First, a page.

When asked how he deals with his mother’s illness, McCants replies, “I take it one day at a time. I’m grateful for everyday that I can talk to my mom or see her. I’m in the gym every day when I’m not with my mother.
Los Angeles, CA (PRWEB) July 23, 2010
On the court, McCants plays hard, loves to win, keeps his game face on, and looks pretty intimidating with his arms filled with tattoos. On the other hand off the court, Rashad is full of love and compassion; he’s soft-spoken, easy going and generous when it comes to helping others especially his mother. So it wasn’t difficult for him to make the decision to be at her bedside when she fell ill to breast cancer. “I believe most people would have made the same decisions I did, you only get one mother and my mother is a woman of love and support, we depend on each other.” continues McCants.
Realizing the high statistics of breast cancer victims, McCants knew he had to do something to help create awareness. He started Shoot for Cure Foundation. The Foundation’s mission is to help make a difference in the lives of people affected by Breast Cancer by bringing awareness of the disease, educating families of survivors, supporting walk/run events and raising money for research, cure and the affected families. McCants says, “Shoot for the Cure helps people to realize the importance of early detection and how it saves lives.”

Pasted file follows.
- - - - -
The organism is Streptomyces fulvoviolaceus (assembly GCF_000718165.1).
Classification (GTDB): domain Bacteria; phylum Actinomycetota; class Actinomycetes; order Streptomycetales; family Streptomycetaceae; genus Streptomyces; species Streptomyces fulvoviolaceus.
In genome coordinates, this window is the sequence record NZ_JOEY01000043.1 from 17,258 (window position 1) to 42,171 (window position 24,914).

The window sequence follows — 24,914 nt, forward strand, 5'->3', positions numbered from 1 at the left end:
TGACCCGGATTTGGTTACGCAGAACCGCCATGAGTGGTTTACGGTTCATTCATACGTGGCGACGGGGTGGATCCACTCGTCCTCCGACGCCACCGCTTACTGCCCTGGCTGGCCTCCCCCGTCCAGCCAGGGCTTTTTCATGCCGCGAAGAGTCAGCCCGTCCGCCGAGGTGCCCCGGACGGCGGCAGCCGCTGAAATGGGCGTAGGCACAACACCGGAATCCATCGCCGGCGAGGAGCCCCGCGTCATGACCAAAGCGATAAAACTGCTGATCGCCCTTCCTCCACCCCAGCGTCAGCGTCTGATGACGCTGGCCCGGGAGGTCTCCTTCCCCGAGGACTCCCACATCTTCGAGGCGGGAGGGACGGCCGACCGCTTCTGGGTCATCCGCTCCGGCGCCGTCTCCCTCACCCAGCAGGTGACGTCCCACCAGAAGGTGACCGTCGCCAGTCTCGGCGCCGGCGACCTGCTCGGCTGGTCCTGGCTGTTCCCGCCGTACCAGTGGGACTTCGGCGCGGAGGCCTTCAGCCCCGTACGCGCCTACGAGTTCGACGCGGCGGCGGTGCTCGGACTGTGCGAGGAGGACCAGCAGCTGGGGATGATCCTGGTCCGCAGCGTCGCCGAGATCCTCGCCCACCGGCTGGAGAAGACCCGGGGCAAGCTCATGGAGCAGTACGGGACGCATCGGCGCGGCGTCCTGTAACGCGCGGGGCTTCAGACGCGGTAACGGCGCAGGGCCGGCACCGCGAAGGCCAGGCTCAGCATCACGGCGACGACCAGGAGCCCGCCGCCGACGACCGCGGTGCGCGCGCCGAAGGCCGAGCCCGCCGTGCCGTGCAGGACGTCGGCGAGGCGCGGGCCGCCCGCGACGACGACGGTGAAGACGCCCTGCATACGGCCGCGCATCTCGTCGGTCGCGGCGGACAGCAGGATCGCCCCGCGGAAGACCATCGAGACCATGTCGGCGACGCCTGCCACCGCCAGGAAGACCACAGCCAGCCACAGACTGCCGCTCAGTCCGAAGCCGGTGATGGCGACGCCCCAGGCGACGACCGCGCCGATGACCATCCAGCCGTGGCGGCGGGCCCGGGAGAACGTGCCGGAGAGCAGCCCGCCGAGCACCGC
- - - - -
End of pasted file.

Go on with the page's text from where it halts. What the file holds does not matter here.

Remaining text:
When asked how he deals with his mother’s illness, McCants replies, “I take it one day at a time. I’m grateful for everyday that I can talk to my mom or see her. I’m in the gym every day when I’m not with my mother. I’m focused, I’m thankful for my health and I’m a strong believer that God won’t give us more than what we can’t handle. I love my mother very much, she taught me how to smile, to be thankful, and how to appreciate life. She’s showed me how work pays off. When I was drafted to the NBA, she often said, ‘ be the best player you can be’. Even though she’s a strong woman, I realize breast cancer is a disease that does not discriminate. Breast cancer is the most common cancer among African American women and more likely than all other women to die from the disease,” continues McCants.
For more information, go to: Generation1Foundation.org or ShootForCureFoundation.org
Contact: Gwen Priestley (323) 972-3268